Scholarly article on topic 'Towards Context Independent Extra-functional Properties Descriptor for Components'

Towards Context Independent Extra-functional Properties Descriptor for Components Academic research paper on "Computer and information sciences"

CC BY-NC-ND
0
0
Share paper
Keywords
{"software component" / "extra-functional property" / "non-functional property" / composition / specification / registry / "deployment contract"}

Abstract of research paper on Computer and information sciences, author of scientific article — Kamil Ježek, Přemek Brada, Petr Štěpán

Abstract Architectures based on composing target application functionality from pre-existing components have been successfully used in many projects, yet there are several aspects in which they fail to reach the desirable level of maturity. Since different vendors may provide components with the same functionality, extra-functional properties must be taken into account to help the developer to select the component which suits the final system. In addition, a selected component must conform to the target deployment environment. This paper addresses the problem of inadequate means to define extra-functional properties on components in a way that allows to express component's properties with respect to different computational environments. We provide a representative survey of the current state of the art for extra-functional properties and propose a formalism based on existing approaches which addresses this inadequacy. Our formalism further allows us to use the extra-functional properties for describing the dependency between a component and a deployment environment referred to as deployment contracts. Our approach uses a system of registries that has the advantage of a consistent interpretation of the extra-functional properties found on any given component regardless of its usage context and that separates the semantics and the syntax of each property.

Academic research paper on topic "Towards Context Independent Extra-functional Properties Descriptor for Components"

Available online at www.sciencedirect.com

ScienceDirect

Electronic Notes in Theoretical Computer Science 264 (2010) 55-71

www.elsevier.com/locate/entcs

Towards Context Independent Extra-functional Properties Descriptor for

Components1

Kamil Jezek Premek Brada

{kjezek|brada}@kiv.zcu.cz

Department of Computer Science and Engineering University of West Bohemia Pilsen, Czech Republic

Petr Stepan

stepanp@cs.man.ac.uk

School of Computer Science The University of Manchester Manchester M139PL, United Kingdom

Abstract

Architectures based on composing target application functionality from pre-existing components have been successfully used in many projects, yet there are several aspects in which they fail to reach the desirable level of maturity. Since different vendors may provide components with the same functionality, extra-functional properties must be taken into account to help the developer to select the component which suits the final system. In addition, a selected component must conform to the target deployment environment. This paper addresses the problem of inadequate means to define extra-functional properties on components in a way that allows to express component's properties with respect to different computational environments. We provide a representative survey of the current state of the art for extra-functional properties and propose a formalism based on existing approaches which addresses this inadequacy. Our formalism further allows us to use the extra-functional properties for describing the dependency between a component and a deployment environment referred to as deployment contracts. Our approach uses a system of registries that has the advantage of a consistent interpretation of the extra-functional properties found on any given component regardless of its usage context and that separates the semantics and the syntax of each property.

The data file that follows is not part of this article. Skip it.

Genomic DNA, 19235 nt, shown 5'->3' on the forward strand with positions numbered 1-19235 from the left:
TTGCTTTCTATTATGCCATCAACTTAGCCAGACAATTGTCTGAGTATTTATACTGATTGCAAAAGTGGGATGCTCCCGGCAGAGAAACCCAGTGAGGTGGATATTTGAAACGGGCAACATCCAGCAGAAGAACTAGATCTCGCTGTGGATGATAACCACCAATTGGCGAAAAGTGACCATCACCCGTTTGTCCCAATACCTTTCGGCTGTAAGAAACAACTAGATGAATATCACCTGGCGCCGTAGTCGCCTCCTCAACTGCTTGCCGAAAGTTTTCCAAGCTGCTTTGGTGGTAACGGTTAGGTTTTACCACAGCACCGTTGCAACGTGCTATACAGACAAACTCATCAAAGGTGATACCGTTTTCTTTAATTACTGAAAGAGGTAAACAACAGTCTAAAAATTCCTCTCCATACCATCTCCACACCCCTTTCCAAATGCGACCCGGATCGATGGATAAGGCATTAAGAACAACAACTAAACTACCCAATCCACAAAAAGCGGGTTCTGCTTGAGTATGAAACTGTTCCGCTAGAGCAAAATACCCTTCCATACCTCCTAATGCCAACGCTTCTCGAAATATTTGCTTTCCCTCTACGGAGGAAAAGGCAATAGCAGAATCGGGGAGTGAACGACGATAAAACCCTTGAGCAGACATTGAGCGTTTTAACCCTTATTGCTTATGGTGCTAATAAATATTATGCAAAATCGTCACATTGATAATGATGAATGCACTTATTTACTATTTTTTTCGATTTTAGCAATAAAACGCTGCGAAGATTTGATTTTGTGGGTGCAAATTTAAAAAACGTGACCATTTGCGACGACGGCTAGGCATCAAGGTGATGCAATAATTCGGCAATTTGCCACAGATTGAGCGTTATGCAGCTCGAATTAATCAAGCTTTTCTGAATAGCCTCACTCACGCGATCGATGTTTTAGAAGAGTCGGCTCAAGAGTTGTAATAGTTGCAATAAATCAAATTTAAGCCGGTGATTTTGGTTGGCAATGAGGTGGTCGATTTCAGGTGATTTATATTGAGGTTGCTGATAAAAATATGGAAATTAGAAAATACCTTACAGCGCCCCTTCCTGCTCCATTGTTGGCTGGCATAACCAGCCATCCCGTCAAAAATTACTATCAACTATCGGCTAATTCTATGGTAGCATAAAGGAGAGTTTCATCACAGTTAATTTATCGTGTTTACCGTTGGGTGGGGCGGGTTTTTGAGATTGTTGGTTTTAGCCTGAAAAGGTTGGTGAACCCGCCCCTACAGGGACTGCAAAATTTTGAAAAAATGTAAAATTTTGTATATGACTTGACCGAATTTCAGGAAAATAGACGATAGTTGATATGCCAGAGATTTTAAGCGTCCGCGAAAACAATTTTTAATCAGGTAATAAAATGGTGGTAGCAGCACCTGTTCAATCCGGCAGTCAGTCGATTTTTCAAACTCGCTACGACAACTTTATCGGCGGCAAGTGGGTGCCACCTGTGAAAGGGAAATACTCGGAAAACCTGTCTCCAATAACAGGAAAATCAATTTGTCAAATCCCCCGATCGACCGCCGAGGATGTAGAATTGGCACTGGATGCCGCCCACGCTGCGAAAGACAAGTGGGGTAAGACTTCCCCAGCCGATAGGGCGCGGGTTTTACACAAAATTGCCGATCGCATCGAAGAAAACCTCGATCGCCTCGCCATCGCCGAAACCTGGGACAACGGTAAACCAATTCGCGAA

Keywords: software component, extra-functional property, non-functional property, composition, specification, registry, deployment contract

1 This work was supported by the Grant Agency of the Czech Republic under grant number 201/08/0266 "Methods and models for consistency verification of advanced component-based applications".

1571-0661/$ - see front matter © 2010 Elsevier B.V. All rights reserved. doi:10.1016/j.entcs.2010.07.005

56 K. Jezek et al. /Electronic Notes in Theoretical Computer Science 264 (2010) 55—71

1 Introduction

Nowadays competitive software companies need to deliver software in a still shorter time and with a lower price. In an opposite trend, software products steadily increase in size and complexity. A lot of techniques for managing these aspects have been defined. Today software is often a composition of software libraries and newly written code. Newer technologies — component-based programming — compose a final product from a set of components so that little code (except for the creation of new components) needs to be written.

Although these technologies allow rapid software development, there are still barriers (see 1.1) which prevent us to fully benefit from them. A final component-based product must reach particular requirements in terms of functionality and extra-functional properties2 (abbreviated as EFPs). These include characteristics such as dependability, maintainability, usability, security, portability, re-usability, etc. For that reason, components need to provide extra-functional properties that hold this additional information. A developer uses these properties to check which component best suits the final product.